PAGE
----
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Research Abstracts - 2006
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The Rein Policy Framework for the Semantic Web

Lalana Kagal, Tim Berners-Lee, Dan Connolly & Daniel Weitzner


As the necessity of flexible Web security becomes more apparent and as the notion of using policies for access control gains popularity, the number of policy languages being proposed for controlling access to Web resources increases. Instead of requiring everyone on the Web to conform their description of their policy relationships to a single language, we leverage the power of the Semantic Web to reason across the various languages (such as RDF-S, OWL, and rule languages) that people use to describe policies. We propose Rein - a policy and delegation framework that is grounded in Semantic Web technologies - to help the Web preserve maximum expressiveness for local policy communities by enabling global interoperability of policy reasoning. Rein provides ontologies for describing policies and delegations, and provides mechanisms for reasoning over them, both of which can be used to develop domain and policy language specific access control frameworks for Web resources.


Rein is a framework for policy specification and reasoning, which exploits the inherently decentralized and open nature of the (Semantic) Web [1, 2] and draws on policy concepts defined in the Rei policy language [3, 4]. Rein supports policies and meta-policies (for conflict resolution) that are described in RDF-S [5] , OWL [6], and rule languages such as N3 [7] over policy languages defined in RDF-S or OWL. Policies, meta policies, and policy languages can be re-used and extended as required. Inter-related resources, their policies and meta policies, the policy languages used, and their relationships together form Rein policy networks. Rein policy networks are described using Rein ontologies [8] and these descriptions are used by the Rein engine to provide policy reasoning.

Another important aspect of the Rein framework is that it supports delegation of authorization and trust that allow policies to be less exhaustive and provide decentralized security control. Delegation of authorization is very important to the Web because owners of Web resources may not be able to project who should have access to their resources or pre-establish all desirable requirements for access. This kind of delegation allows permissions on a resource to be propagated by a set of trusted entities without explicitly changing the policy or requirements. In order to support the openness of the Web, the Rein framework also includes delegation of trust such that only trusted information on the Web is accepted and reasoned about. Both kinds of delegation can be used with different policy languages defined in RDF-S and OWL.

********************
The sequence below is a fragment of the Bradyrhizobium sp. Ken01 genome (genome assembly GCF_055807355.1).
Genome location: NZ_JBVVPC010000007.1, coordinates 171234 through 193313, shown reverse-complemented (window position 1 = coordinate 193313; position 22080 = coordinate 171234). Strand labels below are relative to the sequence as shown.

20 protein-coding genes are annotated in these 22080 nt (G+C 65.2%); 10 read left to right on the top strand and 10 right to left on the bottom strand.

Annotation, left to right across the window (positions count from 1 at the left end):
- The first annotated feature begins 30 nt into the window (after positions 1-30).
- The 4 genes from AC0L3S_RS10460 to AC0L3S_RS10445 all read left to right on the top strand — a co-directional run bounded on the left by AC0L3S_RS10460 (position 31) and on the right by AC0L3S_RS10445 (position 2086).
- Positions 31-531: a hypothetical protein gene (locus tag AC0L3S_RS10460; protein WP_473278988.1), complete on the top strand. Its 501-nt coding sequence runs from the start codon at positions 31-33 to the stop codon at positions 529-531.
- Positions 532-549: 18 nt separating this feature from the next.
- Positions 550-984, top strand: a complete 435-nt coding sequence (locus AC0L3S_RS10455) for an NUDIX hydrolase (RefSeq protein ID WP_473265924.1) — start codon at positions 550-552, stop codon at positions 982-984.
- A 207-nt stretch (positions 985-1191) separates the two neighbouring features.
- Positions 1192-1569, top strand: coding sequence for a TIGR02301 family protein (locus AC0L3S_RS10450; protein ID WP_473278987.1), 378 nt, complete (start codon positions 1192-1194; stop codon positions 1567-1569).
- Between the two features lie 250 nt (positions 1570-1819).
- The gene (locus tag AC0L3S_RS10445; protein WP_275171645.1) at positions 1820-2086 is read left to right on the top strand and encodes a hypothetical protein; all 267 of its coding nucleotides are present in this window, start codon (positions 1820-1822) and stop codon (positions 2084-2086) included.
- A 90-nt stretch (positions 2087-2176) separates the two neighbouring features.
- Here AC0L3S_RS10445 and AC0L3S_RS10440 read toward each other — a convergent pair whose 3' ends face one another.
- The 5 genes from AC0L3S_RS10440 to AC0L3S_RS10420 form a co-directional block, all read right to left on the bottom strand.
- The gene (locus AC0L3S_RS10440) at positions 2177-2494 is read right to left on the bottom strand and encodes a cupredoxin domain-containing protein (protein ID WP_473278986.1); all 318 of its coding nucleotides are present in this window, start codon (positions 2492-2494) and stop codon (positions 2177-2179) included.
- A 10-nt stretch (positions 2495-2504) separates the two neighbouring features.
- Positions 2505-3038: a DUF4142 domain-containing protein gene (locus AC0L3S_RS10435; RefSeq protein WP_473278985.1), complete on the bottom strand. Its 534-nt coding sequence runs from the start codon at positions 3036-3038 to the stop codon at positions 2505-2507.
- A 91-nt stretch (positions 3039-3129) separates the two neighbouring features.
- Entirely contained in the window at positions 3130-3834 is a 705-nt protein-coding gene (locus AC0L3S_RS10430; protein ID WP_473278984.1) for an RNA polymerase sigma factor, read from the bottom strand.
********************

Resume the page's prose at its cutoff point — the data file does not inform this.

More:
Some of the main contributions of Rein include:

  • Rein is a open and extensible approach to representing and reasoning over policies. It provides interoperability between domains that use different policy languages.
  • Rein supports different mechanisms for delegation that can be grounded out in domain-specific policy languages. It also provides a uniform way of reasoning over delegation networks.
  • It allows flexibility in how sophisticated or expressive the policies can be. For example, a policy can be as simple as a list of users and the resources they can/cannot access whereas another policy can be a set of rules that define access rights in terms of specific attributes of users, resources, and the environment and that use information and inferences from other Web resources.
  • Rein provides a unified way for reasoning over policies and delegations to make access control decisions.
  • Except for the relationship between a resource and its policies, all other entities in Rein policy networks are self-describing i.e. all information required to understand the entity is within the entity or linked from the entity. The relation between the resource and its policies is not described within the resource itself but is known to the Web server controlling access to the resource.
  • Rein supports a compartmentalized approach to policy development as it permits the designing of policy languages, writing of meta-policies associated with policy languages, developing of policies, and enforcing of policies to be modular tasks. This allows policy developers to make frequent changes at their high level of understanding without requiring any other changes to the system.
Research Support

This research was supported by the National Science Foundation (Awards 0427275 and 052448).


[1] Rein. URL : http://dig.csail.mit.edu/2005/09/rein/

[2] Lalana Kagal, Tim Berners-Lee, Dan Connolly, and Daniel Weitzner. Using Semantic Web Technologies for Open Policy Management on the Web. Under review, February 2006.

[3] Lalana Kagal. A Policy-Based Approach to Governing Autonomous Behavior in Distributed Environments. PhD Thesis, Baltimore, Maryland, USA, September 2004.

[4] Lalana Kagal. Rei Policy Specification Language. URL : http://rei.umbc.edu/

[5] World Wide Web Consortium (W3C). RDF Vocabulary Description Language 1.0: RDF Schema. W3C Recommendation, February 2004. URL : http://www.w3.org/TR/rdf-schema/

[6] World Wide Web Consortium (W3C). Web Ontology Language (OWL) Reference. W3C Recommendation, February 2004. URL : http://www.w3.org/TR/owl-ref/

[7] Tim Berners-Lee, Dan Connolly, Eric Prud'homeaux, Yosi Scharf. Experience with N3 rules. In W3C Workshop on Rule Languages for Interoperability, Washington, D.C., USA, April 2005.

[8] Tom Gruber. What is an Ontology? URL : http://www.ksl.stanford.edu/kst/what-is-an-ontology.html

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